Geology studies revealed that New Orleans is in danger of being under waters again. As it is an already know fact that the land in the area is dropping below the water line, scientists have now reached the conclusion that industry may add up to this process and even affect measures taken to save the city.
The technical approach was to use radar technology to study what happens below the ground. Thus it seems that industrial constructions, as oil refineries, chemical complexes, and power plants are overusing the groundwater.
The gradual sinking into the Gulf of Mexico has been carefully observed for three years. What has been discovered is that two industrial complexes had higher subsidence rates than the inhabited area. In these industrial zones, the rate was one to two inches per year, whereas in residential areas the subsidence was only 1/10 to ¼ inches a year.
Moreover, both industrial facilities are placed close to infrastructure built to prevent floods. New Orleans is a frontline for hurricanes. Thus, it is imperative for levees to be erected in this area.
Radar images show that levees built after the Hurricane Katrina were sinking as fast as 2 inches each year. The barrier created after the hurricane costs $1.1 billion and it’s nearly 2 miles long. This expensive barrier is sinking because of its vicinity to the industrial area.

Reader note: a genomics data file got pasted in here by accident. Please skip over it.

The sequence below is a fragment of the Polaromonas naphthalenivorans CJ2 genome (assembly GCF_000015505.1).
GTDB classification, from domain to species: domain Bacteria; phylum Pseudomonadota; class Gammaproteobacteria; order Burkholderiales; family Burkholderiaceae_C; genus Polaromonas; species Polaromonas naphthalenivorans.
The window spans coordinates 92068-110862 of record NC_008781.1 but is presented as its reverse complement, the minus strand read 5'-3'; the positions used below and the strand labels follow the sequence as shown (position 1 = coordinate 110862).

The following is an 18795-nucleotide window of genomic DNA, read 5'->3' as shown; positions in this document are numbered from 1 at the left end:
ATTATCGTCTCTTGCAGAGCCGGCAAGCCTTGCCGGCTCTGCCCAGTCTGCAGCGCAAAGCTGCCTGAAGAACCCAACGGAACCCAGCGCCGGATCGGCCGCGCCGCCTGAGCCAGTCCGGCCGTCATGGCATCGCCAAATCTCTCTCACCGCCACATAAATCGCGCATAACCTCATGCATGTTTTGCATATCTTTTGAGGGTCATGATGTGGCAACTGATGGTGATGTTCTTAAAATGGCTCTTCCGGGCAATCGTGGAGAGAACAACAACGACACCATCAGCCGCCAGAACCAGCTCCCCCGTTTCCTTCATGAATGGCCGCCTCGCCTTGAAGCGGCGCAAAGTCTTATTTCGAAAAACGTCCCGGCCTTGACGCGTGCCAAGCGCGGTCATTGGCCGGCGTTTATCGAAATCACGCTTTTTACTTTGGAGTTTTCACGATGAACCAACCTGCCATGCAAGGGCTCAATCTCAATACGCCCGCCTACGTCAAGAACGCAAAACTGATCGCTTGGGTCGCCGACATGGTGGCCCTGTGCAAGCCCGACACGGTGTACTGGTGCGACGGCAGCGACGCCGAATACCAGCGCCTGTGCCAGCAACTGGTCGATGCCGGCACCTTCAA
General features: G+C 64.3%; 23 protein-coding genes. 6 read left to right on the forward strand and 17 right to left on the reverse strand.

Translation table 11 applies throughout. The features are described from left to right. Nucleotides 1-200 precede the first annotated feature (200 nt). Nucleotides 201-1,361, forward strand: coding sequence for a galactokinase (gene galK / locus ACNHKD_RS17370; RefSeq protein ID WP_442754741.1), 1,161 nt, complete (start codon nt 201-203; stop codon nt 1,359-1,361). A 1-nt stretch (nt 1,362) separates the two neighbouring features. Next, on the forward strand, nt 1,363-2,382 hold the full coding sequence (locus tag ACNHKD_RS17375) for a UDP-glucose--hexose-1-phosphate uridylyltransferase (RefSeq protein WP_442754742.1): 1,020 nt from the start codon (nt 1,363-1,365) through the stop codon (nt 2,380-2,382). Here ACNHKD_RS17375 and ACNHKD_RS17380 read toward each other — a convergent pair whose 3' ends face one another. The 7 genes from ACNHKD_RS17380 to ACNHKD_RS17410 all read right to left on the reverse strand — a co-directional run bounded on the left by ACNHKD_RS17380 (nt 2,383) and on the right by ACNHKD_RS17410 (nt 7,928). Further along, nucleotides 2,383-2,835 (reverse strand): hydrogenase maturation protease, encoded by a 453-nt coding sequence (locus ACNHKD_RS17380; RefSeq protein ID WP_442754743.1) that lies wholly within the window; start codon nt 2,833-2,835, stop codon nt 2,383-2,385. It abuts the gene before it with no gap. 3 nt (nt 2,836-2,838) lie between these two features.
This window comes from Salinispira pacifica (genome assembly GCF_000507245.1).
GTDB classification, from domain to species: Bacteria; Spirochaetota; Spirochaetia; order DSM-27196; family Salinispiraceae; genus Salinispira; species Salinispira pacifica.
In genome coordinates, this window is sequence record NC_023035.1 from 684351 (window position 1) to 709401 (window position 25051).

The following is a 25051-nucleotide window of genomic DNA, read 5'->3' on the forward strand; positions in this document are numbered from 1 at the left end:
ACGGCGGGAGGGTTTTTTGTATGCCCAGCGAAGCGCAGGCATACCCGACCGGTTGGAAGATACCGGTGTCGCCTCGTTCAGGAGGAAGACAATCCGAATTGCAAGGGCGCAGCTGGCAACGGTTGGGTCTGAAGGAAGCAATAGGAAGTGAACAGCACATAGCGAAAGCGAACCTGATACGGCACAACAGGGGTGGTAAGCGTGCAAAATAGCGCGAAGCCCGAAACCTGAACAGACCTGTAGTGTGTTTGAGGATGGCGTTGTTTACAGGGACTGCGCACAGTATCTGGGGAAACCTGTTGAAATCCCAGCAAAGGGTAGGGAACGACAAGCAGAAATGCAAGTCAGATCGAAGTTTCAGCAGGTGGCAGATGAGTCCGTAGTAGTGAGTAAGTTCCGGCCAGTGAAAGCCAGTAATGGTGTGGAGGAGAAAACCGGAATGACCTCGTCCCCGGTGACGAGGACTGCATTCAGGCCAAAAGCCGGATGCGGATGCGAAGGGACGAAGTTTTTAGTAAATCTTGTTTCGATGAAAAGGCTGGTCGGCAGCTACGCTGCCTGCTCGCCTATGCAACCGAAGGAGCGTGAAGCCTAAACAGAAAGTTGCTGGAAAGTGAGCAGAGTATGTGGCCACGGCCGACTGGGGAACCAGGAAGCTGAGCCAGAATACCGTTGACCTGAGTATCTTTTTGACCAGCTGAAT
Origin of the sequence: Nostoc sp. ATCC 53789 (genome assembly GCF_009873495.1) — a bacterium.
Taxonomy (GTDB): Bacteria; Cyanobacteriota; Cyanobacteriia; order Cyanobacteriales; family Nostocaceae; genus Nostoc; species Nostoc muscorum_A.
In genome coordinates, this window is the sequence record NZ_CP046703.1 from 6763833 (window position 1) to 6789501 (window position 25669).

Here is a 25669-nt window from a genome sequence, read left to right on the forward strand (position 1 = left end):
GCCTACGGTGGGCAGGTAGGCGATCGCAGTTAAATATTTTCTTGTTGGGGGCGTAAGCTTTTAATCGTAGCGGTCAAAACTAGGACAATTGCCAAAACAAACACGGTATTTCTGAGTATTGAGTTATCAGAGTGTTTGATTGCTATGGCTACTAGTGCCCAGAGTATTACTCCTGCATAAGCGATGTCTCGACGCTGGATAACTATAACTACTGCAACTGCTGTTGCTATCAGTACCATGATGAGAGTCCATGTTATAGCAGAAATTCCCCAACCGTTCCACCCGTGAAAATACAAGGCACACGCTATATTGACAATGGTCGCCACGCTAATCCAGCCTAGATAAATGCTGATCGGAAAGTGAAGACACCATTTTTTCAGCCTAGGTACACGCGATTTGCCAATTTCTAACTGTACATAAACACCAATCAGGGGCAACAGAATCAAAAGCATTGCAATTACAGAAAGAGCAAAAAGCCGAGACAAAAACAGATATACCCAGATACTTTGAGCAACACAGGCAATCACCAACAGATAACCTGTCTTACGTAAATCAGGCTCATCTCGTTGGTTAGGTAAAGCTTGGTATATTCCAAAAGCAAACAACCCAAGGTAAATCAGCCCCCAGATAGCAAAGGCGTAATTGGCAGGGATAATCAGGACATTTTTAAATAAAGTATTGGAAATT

The power plant in question has been working since the 1960s. The facility is using underground water for its cooling processes. Being as old as this, the company owning the plant decided to deactivate it. But they also plan to build a new one – a smaller one – in the same area.
The company’s representative declared they were not aware of any correlation between their facility and the subsidence of New Orleans.
Another industrial area with accelerated subsidence is in the western part of the city, the location of an oil refinery and chemical plants.
Even if the companies have denied knowledge of these facts, all scientists agree that there is a clear connection between the use of underground water and subsidence. This effect was known and proven long before the publishing of the present study.
Industrial companies are now expected to take measures to prevent future subsidence – even if slight continuous sinking is something that cannot be avoided.
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